The refinery is to be sited at Tomaro, an island community in Lagos. All the Chiefs and Baales of that community and other adjacent communities have expressed their support. They said they had seen foreigners come here, speak about developing the place by investing in the area but end up disappearing. They say our case appears different. We also assured them we are here to stay. The youths in the area are also supportive. They know the benefits of having such a gargantuan project sited there.
It’s sad that Nigeria had for years, diverted its funds by allowing crude to be shipped by foreign vessels on a Free on Board basis. With this development, the added value on the crude oil in terms of the refining
income and jobs creation have been lost to other countries. The profit from all these ventures is left in foreign lands. It is high time we invested in our country and develop it. If we are successful at this venture, refined petroleum will be much cheaper than what we are paying currently.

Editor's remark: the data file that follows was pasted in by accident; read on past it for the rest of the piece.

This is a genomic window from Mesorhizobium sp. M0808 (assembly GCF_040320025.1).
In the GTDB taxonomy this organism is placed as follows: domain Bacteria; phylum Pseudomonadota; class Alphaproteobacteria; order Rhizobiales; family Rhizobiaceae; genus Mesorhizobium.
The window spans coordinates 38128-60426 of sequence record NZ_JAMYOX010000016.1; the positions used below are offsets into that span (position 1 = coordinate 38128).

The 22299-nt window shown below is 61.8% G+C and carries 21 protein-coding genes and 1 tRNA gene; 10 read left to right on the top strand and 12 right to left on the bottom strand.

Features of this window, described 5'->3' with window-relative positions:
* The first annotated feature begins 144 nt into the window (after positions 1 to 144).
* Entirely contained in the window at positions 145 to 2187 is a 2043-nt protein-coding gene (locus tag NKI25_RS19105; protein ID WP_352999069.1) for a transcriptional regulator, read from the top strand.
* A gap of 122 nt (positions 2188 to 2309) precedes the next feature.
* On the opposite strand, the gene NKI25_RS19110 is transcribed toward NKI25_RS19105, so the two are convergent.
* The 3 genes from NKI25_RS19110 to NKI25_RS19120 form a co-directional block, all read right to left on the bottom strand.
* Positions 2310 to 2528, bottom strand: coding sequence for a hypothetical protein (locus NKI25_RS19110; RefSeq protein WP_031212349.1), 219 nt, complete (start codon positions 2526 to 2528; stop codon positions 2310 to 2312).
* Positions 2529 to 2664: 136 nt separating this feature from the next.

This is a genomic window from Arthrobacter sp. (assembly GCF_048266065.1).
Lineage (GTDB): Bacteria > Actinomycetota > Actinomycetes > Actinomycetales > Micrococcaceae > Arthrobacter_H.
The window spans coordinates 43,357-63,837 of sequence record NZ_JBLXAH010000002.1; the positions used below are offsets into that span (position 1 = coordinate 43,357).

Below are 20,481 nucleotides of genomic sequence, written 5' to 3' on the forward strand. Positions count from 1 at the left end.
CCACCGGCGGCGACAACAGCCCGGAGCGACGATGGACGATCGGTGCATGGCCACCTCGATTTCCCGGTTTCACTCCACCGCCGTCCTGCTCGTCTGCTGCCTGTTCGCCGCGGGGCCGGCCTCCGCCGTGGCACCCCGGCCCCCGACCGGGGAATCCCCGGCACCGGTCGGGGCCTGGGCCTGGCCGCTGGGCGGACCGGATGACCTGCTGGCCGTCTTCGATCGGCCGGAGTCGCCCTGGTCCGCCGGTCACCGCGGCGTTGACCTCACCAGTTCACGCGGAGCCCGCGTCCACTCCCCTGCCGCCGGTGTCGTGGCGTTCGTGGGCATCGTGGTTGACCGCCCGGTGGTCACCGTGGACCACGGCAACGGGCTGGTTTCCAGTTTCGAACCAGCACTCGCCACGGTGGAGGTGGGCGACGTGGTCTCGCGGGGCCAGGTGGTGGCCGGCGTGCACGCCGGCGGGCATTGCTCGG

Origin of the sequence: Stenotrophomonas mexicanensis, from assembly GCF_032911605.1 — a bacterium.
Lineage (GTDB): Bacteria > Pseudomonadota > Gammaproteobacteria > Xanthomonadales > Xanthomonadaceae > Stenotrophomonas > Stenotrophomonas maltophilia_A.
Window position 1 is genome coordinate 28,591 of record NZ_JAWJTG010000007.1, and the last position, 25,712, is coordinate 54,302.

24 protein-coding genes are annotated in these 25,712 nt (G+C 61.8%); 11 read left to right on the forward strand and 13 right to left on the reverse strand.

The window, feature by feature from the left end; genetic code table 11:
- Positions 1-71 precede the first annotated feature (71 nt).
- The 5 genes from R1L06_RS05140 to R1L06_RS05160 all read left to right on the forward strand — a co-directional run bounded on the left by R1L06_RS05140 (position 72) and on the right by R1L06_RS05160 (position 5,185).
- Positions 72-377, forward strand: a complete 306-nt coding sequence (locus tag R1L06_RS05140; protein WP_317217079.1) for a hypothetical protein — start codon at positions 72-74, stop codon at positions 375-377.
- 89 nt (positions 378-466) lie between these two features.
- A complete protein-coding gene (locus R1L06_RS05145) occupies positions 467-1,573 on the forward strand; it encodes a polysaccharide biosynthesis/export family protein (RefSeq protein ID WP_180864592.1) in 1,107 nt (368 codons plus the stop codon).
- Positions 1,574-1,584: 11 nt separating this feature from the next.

You can’t locate a refinery anywhere you like. Our choice of the coastal areas is premised on the fact it facilitates easier fuel import. If you notice, abroad, you have most refineries located in the coastal areas. Again, other reasons are availability of seas, availability of deep water in close proximity to your shores, availability of adequate land where you can have contingency plan to manage issues, oil water separator, etc.
I’m ready to stand by the truth and what is right at all times. I’m not going to appropriate your property to build a refinery. I’m not going to force you to tell me what you know about building refineries. But if you think refineries are very important infrastructure for the country and I can articulate a sound business plan that I can take to the bank to lend me money to build a good one, why not? Yes, there are vested interests. In fact those vested interests could well be at work with some spurious reports about people building refinery in Ogogoro village and all that. We will continue on our own part because if we shy away from doing the right thing because people are opposing us, we would be a country of slaves and we don’t want to be that.